OARDC to Host Compost Bedded Pack Dairy Barn Workshop on Dec. 5

    WOOSTER, Ohio -- The Ohio Agricultural Research and Development Center (OARDC) will host a workshop on compost bedded pack dairy barns on Dec. 5. The same program will be offered in Tennessee on Dec. 12 and in Kentucky on Dec. 13. A compost bedded pack dairy barn is an alternative dairy system with solid manure handling options, said Lingying Zhao, an associate professor of food, agricultural and biological engineering at Ohio State University and one of the event’s organizers and speakers. “There’s increased interest in the compost bedded pack system because of its potential for positive impacts on milk production and cow health and its ability to handle manure as a dry material,” Zhao said. Possible benefits of the system also include less...
  7. BiOWiSH's Bill Diederich, OARDC's Robert Hansen and CropKing's Natalie Bumgarner survey recently transplanted lettuce at an OARDC greenhouse.

    New Bio-fertilizer Can Increase Hydroponic Vegetable Growth: Ohio State Trials

    WOOSTER, Ohio -- A new organic-based fertilizer for commercial hydroponic production can boost lettuce growth by about 13 percent, according to preliminary trials conducted by Ohio State University's Ohio Agricultural Research and Development Center(OARDC) in Wooster. The fertilizer, BiOWiSH-Hydroponic, is produced by BiOWiSH Technologies, a Chicago-based manufacturer of natural food production and environmental remediation technologies.  Available in the U.S. market for a little over a year and for two years internationally, the fertilizer is a unique blend of bacteria and biocatalysts that, according to company claims, helps speed up the breakdown of organic matter and potentially impacts plant...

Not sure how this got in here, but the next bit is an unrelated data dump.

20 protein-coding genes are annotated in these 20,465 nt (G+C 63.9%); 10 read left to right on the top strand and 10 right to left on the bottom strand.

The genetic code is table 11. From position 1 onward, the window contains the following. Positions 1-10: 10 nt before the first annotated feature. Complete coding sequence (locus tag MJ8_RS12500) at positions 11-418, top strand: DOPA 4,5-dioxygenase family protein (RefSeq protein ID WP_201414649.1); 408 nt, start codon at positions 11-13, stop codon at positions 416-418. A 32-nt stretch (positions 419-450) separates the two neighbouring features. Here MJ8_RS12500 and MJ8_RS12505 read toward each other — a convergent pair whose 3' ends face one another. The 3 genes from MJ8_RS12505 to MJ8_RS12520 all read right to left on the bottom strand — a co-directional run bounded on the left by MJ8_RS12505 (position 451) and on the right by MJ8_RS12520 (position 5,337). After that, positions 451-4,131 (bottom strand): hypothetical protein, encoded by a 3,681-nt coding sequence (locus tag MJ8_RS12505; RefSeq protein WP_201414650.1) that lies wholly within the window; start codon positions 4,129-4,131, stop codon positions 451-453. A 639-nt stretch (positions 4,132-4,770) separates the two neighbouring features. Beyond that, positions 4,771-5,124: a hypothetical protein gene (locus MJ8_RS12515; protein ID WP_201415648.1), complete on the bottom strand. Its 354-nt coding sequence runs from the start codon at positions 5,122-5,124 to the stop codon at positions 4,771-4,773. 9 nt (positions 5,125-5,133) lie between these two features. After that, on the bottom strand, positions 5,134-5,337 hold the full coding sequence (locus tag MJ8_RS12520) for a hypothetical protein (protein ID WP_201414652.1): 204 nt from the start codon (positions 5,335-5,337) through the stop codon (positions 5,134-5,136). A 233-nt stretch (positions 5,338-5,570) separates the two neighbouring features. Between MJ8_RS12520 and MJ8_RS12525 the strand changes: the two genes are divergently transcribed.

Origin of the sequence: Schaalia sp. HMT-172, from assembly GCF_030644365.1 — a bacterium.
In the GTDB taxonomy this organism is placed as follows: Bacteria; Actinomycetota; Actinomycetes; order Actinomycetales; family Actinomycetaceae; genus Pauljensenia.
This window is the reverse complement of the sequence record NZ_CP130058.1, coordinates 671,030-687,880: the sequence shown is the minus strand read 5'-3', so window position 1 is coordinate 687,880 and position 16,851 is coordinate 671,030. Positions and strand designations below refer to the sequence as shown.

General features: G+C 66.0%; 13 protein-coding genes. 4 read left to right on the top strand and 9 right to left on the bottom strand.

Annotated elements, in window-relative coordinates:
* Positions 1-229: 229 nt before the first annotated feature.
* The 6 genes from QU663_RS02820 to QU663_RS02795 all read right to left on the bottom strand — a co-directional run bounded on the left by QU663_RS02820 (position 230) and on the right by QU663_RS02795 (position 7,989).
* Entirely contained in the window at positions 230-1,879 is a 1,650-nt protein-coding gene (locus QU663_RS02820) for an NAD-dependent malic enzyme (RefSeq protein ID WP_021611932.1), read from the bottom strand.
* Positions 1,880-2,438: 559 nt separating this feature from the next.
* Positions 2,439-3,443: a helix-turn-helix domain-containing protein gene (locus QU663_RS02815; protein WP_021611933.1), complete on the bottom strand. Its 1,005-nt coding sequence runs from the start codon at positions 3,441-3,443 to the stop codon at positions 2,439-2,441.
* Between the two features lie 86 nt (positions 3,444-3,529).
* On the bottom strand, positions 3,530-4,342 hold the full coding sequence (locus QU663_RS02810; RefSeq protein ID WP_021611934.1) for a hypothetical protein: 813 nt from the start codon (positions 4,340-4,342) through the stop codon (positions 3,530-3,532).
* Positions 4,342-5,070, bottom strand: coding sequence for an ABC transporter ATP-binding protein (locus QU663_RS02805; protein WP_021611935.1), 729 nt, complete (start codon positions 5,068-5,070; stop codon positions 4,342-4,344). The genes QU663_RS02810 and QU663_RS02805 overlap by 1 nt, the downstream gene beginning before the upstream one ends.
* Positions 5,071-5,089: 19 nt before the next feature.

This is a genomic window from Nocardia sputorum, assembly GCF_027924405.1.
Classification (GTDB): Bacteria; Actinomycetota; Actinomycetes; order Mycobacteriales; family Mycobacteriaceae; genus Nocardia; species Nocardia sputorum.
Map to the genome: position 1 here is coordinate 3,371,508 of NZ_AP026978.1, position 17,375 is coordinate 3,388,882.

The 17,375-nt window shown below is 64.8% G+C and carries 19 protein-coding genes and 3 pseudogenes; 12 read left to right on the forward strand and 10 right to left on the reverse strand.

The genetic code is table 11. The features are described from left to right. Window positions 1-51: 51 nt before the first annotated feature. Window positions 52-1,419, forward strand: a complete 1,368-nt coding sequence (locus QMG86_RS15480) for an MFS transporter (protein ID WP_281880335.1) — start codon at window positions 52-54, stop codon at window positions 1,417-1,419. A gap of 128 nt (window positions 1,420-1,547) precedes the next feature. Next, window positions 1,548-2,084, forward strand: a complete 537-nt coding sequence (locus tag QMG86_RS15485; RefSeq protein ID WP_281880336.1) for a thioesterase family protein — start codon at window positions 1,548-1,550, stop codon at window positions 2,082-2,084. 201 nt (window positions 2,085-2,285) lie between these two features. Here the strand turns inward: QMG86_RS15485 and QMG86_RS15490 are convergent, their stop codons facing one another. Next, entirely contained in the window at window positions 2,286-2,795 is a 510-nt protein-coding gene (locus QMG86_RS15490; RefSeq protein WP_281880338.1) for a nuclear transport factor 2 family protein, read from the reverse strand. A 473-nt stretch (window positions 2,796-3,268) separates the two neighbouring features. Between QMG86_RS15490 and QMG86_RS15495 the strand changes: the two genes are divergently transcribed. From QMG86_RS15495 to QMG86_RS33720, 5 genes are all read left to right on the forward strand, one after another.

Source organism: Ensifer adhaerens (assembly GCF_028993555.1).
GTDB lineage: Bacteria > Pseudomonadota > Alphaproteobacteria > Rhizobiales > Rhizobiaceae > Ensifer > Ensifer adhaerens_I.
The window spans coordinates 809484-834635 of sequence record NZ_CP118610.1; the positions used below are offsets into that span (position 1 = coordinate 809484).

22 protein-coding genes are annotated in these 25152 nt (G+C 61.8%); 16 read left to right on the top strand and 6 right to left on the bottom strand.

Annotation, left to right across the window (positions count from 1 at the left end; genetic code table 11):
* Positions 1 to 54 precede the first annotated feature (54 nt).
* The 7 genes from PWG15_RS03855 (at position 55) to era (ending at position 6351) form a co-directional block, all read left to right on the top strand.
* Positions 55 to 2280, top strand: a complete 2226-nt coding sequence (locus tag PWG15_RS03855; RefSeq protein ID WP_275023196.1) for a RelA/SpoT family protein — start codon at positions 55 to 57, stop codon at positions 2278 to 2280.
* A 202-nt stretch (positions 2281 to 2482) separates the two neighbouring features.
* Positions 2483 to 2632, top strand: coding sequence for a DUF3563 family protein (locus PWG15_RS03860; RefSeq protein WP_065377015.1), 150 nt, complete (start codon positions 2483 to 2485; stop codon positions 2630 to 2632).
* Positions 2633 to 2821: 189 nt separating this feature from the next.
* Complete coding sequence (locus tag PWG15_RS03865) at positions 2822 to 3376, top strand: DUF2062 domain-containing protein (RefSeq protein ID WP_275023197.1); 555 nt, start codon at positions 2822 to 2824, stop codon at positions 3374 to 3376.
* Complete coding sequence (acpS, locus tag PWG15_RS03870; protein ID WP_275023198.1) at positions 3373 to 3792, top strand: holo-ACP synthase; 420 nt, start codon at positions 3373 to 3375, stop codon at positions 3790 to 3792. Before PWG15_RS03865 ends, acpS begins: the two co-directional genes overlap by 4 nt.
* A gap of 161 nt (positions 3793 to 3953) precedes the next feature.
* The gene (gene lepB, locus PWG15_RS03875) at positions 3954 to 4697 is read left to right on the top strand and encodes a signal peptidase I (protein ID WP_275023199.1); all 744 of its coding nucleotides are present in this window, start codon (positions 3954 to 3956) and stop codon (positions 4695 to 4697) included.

8. culture of C. diff samples

    Researchers: Food May Be Source of C. diff Infections

    WOOSTER, Ohio -- The increasing incidence of a difficult-to-control bacterial illness is leading researchers to suspect that contaminated foods might be contributing to the problem. Clostridium difficile, known as "C. diff," can cause a serious infection that is responsible for 14,000 American deaths annually, according to the Centers for Disease Control and Prevention. It's estimated there are about 500,000 U.S. cases of C. diff infection annually, and that about 3 to 5 percent of healthy adults are carriers of toxic C. diff bacteria but experience no symptoms. Normally associated with the use of broad-spectrum antibiotics during a stay in the hospital or in other healthcare settings, C. diff infection is marked by frequent, watery diarrhea; abdominal pain or tenderness;...
  9. Plant pathologist Anne Dorrance is a national expert on soybean diseases.

    OARDC Receives National Research Award for Critical Soybean Rust Work

    WOOSTER, Ohio -- The Ohio Agricultural Research and Development Center (OARDC) is one of the recipients of the 2012 Experiment Station Section Award of Excellence in Multistate Research for its work to rapidly address the threat of soybean rust to U.S. agricultural production.   The annual award is given by the National Institute of Food and Agriculture (NIFA) and the Association of Public and Land-grant Universities (APLU) in recognition of successful, well-coordinated, high-impact, multi-institution research efforts. It was presented Nov. 11 at APLU’s annual awards program in Denver.   OARDC scientists earned the award along with colleagues from more than 30 U.S. and...
  10. chow line logo

    Chow Line: Take precautions if stuffing turkey

    I have always stuffed our Thanksgiving turkey with homemade stuffing, but my daughter tells me it’s not safe. Should I stop? Would it make a difference if I used stuffing from a box? Cooking a stuffed turkey is potentially more risky than cooking one without, and the U.S. Department of Agriculture’s Food Safety and Inspection Service (FSIS) doesn’t recommend it. That said, if you take a few precautions, all should be fine. And whether you make your own stuffing or prepare it from a box, you need to follow the same procedures.  The FSIS offers detailed guidelines at http://bit.ly/safestuff. Among its recommendations: If you prepare the stuffing ahead of time, store wet and dry ingredients separately; be sure to refrigerate the wet ingredients, including any...